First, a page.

How to Write a Speech?

A speech is a spoken discourse or an expression of ideas delivered in front of an audience by the speaker. 

A speech can perform one or more of the following functions:

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  • To convince the audience: ‘Reasons why I Believe Indians don‟t have Civic Sense’
  • To provoke the audience to take an action: ‘Report Corruption to Kill Corruption’
  • To inspire the audience: ‘Do One Good Deed A Day’
  • To inform the audience: ‘Beauty Magazines Promote Low Self-esteem’
How to Write a Speech?

How to Write a Speech?

1. Before one starts writing, ask three questions:

  • What is the purpose of the speech?
  • Who is the audience?
  • How long will the speech last?

Topic: The Curse of Global Warming
Purpose: To enlighten the audience about the harms of global warming
Audience: Classmates and teachers

2. Engage in brainstorming and uncover all the points that could be made in the speech.

  • Example:
  • Ignorance related to global warming
  • Its slow manifestation
  • Who are the culprits?
  • What are the steps to be taken?
  • What could happen if it is ignored?

3. Structure your writing. Divide your speech into three paragraphs that have an introduction, a body, and a conclusion. The introductory paragraph should also contain an address or a greeting to the audience.

  • Types of address:
  • A very good morning /afternoon /evening to everyone present here.
  • Respected Principal, teachers and friends…
  • Ladies and gentlemen, I welcome you to…

4. Always state the purpose behind the speech.

  • The purpose of my speech is to highlight the problem of global warming.
  • Today, I intend to bring to your notice, the problem of global warming.
  • I stand in front of you today to talk about a heinous problem called global warming.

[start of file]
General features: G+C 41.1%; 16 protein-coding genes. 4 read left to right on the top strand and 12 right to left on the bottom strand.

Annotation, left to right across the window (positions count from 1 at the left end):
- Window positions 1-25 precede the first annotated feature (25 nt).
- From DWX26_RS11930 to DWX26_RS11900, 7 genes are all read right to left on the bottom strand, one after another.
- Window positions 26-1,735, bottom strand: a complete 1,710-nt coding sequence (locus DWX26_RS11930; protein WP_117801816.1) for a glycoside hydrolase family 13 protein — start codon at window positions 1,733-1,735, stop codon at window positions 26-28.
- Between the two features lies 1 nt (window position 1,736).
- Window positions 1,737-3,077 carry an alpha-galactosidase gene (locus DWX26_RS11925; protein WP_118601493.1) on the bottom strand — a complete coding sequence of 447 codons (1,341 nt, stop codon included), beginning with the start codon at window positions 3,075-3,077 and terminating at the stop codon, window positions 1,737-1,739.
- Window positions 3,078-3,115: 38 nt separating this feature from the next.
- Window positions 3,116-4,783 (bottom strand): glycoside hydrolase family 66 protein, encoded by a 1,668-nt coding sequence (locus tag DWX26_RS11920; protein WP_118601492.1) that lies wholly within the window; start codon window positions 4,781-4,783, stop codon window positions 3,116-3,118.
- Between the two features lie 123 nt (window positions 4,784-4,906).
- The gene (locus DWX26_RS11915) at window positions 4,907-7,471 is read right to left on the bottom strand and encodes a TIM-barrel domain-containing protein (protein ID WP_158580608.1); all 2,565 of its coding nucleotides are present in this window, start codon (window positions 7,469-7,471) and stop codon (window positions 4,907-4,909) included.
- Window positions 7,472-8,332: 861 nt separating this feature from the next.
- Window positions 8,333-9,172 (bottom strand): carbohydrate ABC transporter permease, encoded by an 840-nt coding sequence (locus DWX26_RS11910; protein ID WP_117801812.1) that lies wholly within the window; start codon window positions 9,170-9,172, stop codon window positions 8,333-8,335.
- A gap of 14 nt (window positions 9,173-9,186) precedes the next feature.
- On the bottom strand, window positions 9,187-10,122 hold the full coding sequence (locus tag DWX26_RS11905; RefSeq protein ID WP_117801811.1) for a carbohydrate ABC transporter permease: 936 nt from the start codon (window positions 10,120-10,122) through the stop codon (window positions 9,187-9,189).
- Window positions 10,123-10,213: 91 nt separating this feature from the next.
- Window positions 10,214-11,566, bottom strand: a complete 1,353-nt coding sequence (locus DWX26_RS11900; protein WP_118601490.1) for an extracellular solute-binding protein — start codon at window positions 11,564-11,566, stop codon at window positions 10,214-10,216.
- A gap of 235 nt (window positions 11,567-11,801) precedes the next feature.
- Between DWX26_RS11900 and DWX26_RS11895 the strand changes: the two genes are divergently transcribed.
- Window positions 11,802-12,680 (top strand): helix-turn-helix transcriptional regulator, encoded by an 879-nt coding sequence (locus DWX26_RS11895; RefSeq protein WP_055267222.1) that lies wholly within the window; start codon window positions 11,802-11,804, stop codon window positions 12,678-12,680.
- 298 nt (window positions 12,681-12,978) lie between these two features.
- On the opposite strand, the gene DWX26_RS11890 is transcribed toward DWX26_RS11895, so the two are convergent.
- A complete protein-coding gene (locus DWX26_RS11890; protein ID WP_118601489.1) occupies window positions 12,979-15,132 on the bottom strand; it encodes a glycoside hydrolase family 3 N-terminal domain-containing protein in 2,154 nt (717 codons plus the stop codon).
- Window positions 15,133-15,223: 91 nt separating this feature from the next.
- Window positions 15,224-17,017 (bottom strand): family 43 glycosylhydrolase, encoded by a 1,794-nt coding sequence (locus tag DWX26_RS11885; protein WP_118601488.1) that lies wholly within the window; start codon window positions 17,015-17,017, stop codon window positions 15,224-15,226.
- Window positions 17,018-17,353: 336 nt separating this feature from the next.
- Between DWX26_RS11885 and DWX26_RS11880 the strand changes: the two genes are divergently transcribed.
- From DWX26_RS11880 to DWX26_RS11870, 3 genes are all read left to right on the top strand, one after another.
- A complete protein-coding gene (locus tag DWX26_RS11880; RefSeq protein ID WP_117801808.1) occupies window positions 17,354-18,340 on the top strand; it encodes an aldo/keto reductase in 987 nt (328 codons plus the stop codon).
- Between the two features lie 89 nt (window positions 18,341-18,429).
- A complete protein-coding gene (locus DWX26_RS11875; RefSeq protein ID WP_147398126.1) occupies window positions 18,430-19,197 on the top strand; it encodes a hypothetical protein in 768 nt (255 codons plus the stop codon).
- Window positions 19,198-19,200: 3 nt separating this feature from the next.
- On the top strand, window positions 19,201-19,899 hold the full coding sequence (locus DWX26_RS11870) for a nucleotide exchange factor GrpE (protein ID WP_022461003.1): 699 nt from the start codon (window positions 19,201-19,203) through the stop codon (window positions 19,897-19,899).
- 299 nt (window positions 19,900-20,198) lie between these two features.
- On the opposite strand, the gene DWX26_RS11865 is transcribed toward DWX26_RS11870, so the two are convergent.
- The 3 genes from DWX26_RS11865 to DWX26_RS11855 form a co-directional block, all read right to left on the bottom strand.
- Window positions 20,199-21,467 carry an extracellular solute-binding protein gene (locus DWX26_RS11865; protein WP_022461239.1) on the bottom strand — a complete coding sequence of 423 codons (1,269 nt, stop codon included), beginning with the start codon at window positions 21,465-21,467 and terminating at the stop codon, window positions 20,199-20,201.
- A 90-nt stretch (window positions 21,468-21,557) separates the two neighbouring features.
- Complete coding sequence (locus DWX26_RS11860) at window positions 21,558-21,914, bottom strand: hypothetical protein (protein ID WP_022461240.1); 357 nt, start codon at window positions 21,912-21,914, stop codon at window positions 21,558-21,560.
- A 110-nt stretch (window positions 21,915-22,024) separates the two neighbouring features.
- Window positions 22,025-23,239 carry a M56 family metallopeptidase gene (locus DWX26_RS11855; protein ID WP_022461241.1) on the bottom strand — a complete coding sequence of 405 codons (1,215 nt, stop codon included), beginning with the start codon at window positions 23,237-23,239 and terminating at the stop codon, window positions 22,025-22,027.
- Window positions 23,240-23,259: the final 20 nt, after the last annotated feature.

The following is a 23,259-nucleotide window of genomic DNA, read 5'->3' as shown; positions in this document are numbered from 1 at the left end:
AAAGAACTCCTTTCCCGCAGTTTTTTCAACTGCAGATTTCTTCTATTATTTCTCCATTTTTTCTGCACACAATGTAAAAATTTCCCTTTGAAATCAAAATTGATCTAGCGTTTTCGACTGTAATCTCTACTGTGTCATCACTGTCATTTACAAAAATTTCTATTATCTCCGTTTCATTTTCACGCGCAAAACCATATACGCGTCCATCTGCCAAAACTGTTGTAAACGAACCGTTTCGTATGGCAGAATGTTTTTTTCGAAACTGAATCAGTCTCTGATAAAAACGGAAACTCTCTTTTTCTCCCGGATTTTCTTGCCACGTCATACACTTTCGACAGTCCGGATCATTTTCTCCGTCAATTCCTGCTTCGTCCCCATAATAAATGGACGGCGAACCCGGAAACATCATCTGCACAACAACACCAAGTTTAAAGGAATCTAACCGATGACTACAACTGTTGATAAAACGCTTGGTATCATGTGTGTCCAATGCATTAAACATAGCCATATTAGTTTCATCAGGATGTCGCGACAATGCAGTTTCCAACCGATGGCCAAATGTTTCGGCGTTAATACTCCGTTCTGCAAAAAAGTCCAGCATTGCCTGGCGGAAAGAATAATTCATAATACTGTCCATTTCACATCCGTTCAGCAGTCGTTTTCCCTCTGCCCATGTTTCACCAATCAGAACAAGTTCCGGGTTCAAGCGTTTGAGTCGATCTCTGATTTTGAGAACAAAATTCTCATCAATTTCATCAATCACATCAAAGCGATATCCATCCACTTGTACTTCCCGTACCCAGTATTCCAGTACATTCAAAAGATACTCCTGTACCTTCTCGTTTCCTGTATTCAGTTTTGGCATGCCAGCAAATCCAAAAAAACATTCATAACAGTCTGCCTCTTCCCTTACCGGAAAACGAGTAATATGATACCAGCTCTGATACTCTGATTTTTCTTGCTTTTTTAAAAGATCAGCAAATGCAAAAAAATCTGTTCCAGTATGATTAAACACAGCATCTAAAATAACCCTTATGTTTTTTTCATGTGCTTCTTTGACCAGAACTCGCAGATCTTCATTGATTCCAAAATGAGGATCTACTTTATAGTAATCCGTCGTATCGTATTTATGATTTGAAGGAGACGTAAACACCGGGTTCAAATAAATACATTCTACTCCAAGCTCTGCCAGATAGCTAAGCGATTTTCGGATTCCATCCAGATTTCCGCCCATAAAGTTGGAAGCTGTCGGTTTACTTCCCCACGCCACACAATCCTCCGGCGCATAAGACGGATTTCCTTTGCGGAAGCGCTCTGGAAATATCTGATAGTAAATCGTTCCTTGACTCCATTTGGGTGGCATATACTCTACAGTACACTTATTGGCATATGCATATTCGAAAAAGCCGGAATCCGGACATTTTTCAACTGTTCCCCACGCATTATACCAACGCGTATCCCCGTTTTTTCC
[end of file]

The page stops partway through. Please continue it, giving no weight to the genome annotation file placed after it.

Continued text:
5. Create a rough outline of the speech before writing.

6. Write from the perspective of the listener, not the speaker. Good speeches are written keeping the audience in mind.

7. Use pronouns such as ‘You’ and ‘We’ to address the audience. This adds a personal touch to the speech.

  • I stand in front of you…
  • I want you to ponder…
  • Is this the nation you have dreamed of?

8. Refer to yourself in the first person by using pronouns such as ‘I’ and ‘Me’.

9. Use repetitions of words and phrases to create an impact.

  • I dream, I hope and I envision a day when…
  • We can and we will…
  • From the peaks of the Himalayas to the depths of the Indian Ocean…

10. Make use of transition words and phrases to connect points in a smooth and logical manner.

  • The next point I would like to make is…
  • That brings us to the main purpose…
  • Not only … but also
  • Let me begin with…
  • Likewise…
  • Contrary to popular belief…
  • In conclusion…
  • I would like to end my speech by…

11. Make the speech memorable by using metaphors, similes, and other analogies.

  • We have before us a mountain of a problem…
  • It is a beautiful symphony of brotherhood…
  • Like a ray of sunlight that brightens our mornings, this has brightened our lives with renewed hope…

12. As a speaker, exhibit moral conviction in your speech. Employ a sombre tone to address a serious topic. Do not use humour or sound flippant when talking about a sensitive issue. This will affect your credibility as a speaker.